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Struggling with Constantly Being Emotionally Unstable?

Explore Borderline Personality Disorder Clinical Trials investigating potential treatment options!

Borderline Personality Disorder (BPD) is a mental health disorder characterized by a pattern of unstable emotions, relationships, self-image, and impulsive behavior. People with BPD frequently have intense and rapid mood swings, difficulty regulating their emotions, and persistent fear of abandonment. The disorder affects about 1-2% of the general population.

Revive Research Institute is conducting clinical research investigating novel BPD treatment options that may help manage symptoms.

You may qualify for Borderline Personality Disorder Clinical Trials if you:

  • Are 18 to 65 years of age
  • Have been diagnosed with BPD 3 months prior to the screening test
  • Have a BMI < 35kg/m2

*Take part in this paid bipolar disorder clinical trial at no cost to you or your private medical insurance. You will be reimbursed financially for your time and travel. In addition, all participants receive study-related treatment from Doctors and Healthcare experts.

*Take part in this Borderline Personality Disorder research study at no cost to you or your private medical insurance. You will be reimbursed financially for your time and travel. In addition, all participants get free study-related treatment from Doctors and Healthcare experts.

*If you are interested in participating in the Borderline Personality Disorder Clinical Trials or would like more information, please fill out the form so we can determine if you qualify for the study and contact you. Note that this is an entirely voluntary decision. If you change your mind about participating in a study, you can leave at any time.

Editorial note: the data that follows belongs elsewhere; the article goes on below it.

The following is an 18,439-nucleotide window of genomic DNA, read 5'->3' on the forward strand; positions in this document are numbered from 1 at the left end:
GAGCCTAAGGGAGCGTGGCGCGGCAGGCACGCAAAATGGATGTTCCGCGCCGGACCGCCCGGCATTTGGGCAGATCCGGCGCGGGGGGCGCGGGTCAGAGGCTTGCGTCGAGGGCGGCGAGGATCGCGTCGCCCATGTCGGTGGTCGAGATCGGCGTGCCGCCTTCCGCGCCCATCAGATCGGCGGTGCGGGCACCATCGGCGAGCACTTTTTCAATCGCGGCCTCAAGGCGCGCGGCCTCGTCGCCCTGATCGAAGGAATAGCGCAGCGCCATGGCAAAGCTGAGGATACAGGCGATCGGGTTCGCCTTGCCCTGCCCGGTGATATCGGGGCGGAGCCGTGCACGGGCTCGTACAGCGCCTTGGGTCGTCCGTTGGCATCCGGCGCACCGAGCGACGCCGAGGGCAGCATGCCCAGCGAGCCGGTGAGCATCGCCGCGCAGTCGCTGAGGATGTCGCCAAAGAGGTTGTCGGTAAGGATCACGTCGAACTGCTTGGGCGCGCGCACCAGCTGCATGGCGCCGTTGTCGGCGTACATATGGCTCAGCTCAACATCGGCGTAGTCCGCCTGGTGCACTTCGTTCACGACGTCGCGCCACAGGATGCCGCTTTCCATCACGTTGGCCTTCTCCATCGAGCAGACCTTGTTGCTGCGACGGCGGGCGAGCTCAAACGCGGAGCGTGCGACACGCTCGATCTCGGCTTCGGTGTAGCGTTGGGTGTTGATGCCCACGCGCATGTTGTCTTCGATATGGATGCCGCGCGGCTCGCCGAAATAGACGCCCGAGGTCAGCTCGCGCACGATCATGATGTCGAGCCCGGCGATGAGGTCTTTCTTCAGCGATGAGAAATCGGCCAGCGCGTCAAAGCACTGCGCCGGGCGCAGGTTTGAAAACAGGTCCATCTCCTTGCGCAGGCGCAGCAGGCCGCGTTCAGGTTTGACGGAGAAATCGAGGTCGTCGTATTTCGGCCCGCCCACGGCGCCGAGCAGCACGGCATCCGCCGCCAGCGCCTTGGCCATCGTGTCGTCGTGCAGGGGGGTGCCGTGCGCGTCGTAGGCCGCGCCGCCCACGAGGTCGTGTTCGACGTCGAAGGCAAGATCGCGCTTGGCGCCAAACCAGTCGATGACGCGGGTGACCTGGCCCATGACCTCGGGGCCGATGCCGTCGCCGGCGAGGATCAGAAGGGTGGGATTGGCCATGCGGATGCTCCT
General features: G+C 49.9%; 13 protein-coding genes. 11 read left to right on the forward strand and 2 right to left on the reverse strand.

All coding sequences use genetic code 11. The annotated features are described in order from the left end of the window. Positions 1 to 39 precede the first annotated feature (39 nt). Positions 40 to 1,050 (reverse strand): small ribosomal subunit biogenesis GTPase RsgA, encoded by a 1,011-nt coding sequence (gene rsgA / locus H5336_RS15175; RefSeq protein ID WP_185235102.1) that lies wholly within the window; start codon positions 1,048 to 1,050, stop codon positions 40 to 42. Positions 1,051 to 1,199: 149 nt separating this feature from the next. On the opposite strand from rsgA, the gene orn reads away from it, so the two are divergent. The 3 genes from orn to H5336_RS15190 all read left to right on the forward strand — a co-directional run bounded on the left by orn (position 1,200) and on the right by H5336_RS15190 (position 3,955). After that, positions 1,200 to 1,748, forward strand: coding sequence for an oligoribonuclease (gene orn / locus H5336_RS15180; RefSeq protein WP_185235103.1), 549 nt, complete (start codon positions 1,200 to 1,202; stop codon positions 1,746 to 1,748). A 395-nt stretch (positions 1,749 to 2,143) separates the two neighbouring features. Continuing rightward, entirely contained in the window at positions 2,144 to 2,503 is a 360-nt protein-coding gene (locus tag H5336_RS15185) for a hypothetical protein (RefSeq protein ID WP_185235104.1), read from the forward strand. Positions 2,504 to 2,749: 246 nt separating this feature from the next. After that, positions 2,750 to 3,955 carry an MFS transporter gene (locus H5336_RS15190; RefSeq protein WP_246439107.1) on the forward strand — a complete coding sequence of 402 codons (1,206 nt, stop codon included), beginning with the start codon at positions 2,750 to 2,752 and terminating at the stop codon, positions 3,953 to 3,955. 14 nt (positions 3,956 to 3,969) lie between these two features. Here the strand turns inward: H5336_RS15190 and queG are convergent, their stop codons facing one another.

Please provide YOUR contact information only.
Borderline Personality Disorder Clinical Trials flyer

About the Borderline Personality Disorder Research Study

BPD is a common psychiatric disorder that affects about 1-2% of the general population. We are conducting Borderline Personality Disorder Clinical Trials to assess the safety and efficacy of an oral drug in the adult population. Participants in this Borderline Personality Disorder Research Study will be given a study treatment as an adjuvant to standard treatment if they have not responded to their current therapy regime.

The study drug will be administered to approximately 200 men and women. Borderline Personality Disorder Clinical Trials will be conducted in a number of locations across the United States, including our site at Chicago, Illinois. This is a multicenter Phase II Placebo-controlled, Randomized, Double-Blind clinical trial.

The study treatment for participants will last 14 weeks. To ensure study eligibility, all participants must complete a 2-week screening period. Participants who meet the eligibility criteria and choose to participate will be given the option of receiving 12 weeks of double blind active treatment or a placebo. We’re looking into the safety and efficacy of an oral study drug used to treat agitation and aggression in adults with BPD.